The Georgia pecan harvest is well underway and many growers are not pleased with what they’re finding. Overall the state crop is off by about 1/3 of what was expected according to many growers. The region in extreme southern Georgia and east Georgia through which Hurricane Idalia passed is suffering from a further, storm-reduced crop as well as some quality loss on some early varieties. One problem we saw pretty uniformly throughout the state on early varieties like Pawnee and Creek was a high percentage of green shucks that failed to open. We have even seen sticktights on Desirable in some places, which we almost never see. Many of these green shucks/sticktights on multiple varieties had poorly filled kernels and pops inside. Anytime there is a widespread phenomenon such as this, the cause is environmentally related. There are a variety of environmental factors that contribute to these issues, many of which we suffered through this year. Following a rainy summer, many areas turned hot and dry during the kernel filling and shuck split periods. In such cases, particularly where there is even an average crop on the trees, it can be nearly physically impossible for the trees to take up all the water they need to finish the crop, even with irrigation, because irrigation only covers a small percentage of the root system that has to feed the crop.
Another factor that likely played a large role in what we are seeing this year is the late spring freeze that occured on March 20. We had seen budbreak on some varieties as early as late February so we had been off to an early start and catkins were out, as were female fowers on some varieties. There was damage in many orchards in portions of the trees that were furthest along. It is possible this led to a higher degree of self-pollination than usual. Lack of pollination will lead to nut drop but self-pollination often allows the nuts to develop to maturity. However, self-pollinated nuts are usually inferior, with a high percentage of wafers and pops. This appears to be the scenario this year and underscores the need for adequate pollinator varieties in the orchard.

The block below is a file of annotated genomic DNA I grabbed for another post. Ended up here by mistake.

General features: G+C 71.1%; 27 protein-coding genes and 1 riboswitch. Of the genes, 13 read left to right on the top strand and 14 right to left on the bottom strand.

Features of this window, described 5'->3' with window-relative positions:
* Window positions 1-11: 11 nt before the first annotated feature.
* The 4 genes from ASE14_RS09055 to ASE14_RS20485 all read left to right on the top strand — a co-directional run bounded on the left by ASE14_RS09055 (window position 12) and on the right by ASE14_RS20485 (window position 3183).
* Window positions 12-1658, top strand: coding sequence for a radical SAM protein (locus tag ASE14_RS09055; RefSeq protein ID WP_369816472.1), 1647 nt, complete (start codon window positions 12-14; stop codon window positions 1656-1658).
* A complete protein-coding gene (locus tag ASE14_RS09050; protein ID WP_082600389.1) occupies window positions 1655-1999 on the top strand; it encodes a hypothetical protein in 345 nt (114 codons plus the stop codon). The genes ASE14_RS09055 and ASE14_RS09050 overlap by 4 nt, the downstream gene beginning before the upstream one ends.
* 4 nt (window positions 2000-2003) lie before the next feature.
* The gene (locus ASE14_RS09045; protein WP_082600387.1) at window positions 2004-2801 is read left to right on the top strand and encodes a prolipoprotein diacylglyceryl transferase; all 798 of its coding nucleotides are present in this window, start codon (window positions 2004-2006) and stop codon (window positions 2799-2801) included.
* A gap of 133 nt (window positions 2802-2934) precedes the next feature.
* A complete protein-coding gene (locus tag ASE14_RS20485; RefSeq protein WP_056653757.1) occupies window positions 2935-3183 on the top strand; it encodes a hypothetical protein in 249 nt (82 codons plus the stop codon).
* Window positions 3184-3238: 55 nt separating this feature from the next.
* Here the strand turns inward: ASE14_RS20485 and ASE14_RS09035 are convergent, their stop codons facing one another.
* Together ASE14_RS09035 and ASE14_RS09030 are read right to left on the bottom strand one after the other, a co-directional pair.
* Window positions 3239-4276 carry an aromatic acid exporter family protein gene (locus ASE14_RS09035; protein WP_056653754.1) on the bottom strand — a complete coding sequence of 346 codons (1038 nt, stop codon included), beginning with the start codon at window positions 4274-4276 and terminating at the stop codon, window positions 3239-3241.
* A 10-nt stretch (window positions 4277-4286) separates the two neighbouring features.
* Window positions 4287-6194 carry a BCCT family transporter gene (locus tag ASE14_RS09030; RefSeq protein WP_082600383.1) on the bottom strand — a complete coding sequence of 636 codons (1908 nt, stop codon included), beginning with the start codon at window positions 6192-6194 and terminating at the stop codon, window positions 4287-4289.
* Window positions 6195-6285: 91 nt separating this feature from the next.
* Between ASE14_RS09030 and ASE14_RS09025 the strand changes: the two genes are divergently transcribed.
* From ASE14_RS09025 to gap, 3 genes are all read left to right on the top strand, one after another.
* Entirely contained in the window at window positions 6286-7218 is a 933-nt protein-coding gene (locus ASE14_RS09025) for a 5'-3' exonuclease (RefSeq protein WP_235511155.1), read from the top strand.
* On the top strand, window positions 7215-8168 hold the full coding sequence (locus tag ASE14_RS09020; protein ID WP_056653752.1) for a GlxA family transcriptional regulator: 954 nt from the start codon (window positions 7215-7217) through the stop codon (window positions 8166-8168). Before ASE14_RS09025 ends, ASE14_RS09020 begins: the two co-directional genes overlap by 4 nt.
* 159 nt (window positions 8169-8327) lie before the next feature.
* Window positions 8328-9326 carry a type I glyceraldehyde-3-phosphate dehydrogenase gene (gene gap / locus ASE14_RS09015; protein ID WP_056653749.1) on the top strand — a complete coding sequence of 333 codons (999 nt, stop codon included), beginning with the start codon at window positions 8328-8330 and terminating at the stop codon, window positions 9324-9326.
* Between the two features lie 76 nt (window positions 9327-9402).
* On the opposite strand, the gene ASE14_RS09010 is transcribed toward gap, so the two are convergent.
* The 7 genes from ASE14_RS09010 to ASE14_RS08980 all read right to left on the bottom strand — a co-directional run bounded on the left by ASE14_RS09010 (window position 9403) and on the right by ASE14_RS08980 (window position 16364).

Another phenomenon we are currently seeing in some areas is a thicker than normal shell in many varieties, which tends to reduce kernel percentage even though the kernel itself has a perfect appearance and is of high quality. It could also be that the nuts are large this year, as I’ve seen in some cases, which makes the kernel harder to fill. Pecan shell thickness is known to vary with year and geographic location. The generally accepted theory is that for a given variety, the lower the humidity, the thicker the shell. While the data supports this, our weather conditions for 2023 do not fit the model. Go figure. Perhaps we had dry conditions at just the right time at which the shell was forming. This would have had to occur prior to shell hardening because no further growth occurs once shell hardening takes place. The only windows I can see for this were at the end of July and again right around mid-August when shell hardening should have been starting to take place on some varieties.
Overall, this has been one of those years in which a short crop gets shorter. I don’t know what our state crop volume will be this year and no one does. It is a moving target. 2 years ago we appeared to have one of the worst crop loads I had ever seen in this state and we ended up producing 88 million lbs once all the receipts were gathered. The majority of this came from trees 20 years and under, much of which was planted after 2010. We have a lot of young acreage coming into production and that makes our on crop years, as well as our short crop years, larger. Whatever the number for this year turns out to be don’t be surprised if its larger than you think. The good news is that there is strong interest from China this harvest season. This, along with the ever-shortening 2023 crop volume could, in my mind, help to shore-up prices for growers. But, that remains to be seen. Current Georgia pecan prices can be viewed in the latest NASS report found here (updated on Tuesdays and Thursdays through the harvest season): https://www.ams.usda.gov/mnreports/tv_fv140.txt